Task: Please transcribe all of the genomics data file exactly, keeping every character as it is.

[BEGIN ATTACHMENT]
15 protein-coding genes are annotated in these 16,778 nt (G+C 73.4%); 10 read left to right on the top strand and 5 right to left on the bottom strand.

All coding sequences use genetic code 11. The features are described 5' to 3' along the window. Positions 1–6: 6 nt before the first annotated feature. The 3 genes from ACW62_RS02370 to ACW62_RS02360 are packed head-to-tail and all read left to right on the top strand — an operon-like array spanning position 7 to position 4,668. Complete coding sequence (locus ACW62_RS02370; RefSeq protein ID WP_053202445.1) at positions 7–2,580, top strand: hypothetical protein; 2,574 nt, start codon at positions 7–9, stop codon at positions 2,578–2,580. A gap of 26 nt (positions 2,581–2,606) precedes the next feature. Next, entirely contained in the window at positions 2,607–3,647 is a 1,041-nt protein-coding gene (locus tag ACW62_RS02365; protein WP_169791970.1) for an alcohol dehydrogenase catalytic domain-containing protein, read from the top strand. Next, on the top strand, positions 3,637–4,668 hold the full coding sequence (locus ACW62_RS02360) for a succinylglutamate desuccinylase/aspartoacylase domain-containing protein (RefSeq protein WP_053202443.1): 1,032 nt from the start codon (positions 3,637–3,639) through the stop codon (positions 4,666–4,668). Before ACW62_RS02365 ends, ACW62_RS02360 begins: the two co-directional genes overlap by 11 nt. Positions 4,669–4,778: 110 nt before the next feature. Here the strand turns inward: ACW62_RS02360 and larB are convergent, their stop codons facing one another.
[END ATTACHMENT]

15 protein-coding genes are annotated in these 16,778 nt (G+C 73.4%); 10 read left to right on the top strand and 5 right to left on the bottom strand.

All coding sequences use genetic code 11. The features are described 5' to 3' along the window. Positions 1–6: 6 nt before the first annotated feature. The 3 genes from ACW62_RS02370 to ACW62_RS02360 are packed head-to-tail and all read left to right on the top strand — an operon-like array spanning position 7 to position 4,668. Complete coding sequence (locus ACW62_RS02370; RefSeq protein ID WP_053202445.1) at positions 7–2,580, top strand: hypothetical protein; 2,574 nt, start codon at positions 7–9, stop codon at positions 2,578–2,580. A gap of 26 nt (positions 2,581–2,606) precedes the next feature. Next, entirely contained in the window at positions 2,607–3,647 is a 1,041-nt protein-coding gene (locus tag ACW62_RS02365; protein WP_169791970.1) for an alcohol dehydrogenase catalytic domain-containing protein, read from the top strand. Next, on the top strand, positions 3,637–4,668 hold the full coding sequence (locus ACW62_RS02360) for a succinylglutamate desuccinylase/aspartoacylase domain-containing protein (RefSeq protein WP_053202443.1): 1,032 nt from the start codon (positions 3,637–3,639) through the stop codon (positions 4,666–4,668). Before ACW62_RS02365 ends, ACW62_RS02360 begins: the two co-directional genes overlap by 11 nt. Positions 4,669–4,778: 110 nt before the next feature. Here the strand turns inward: ACW62_RS02360 and larB are convergent, their stop codons facing one another.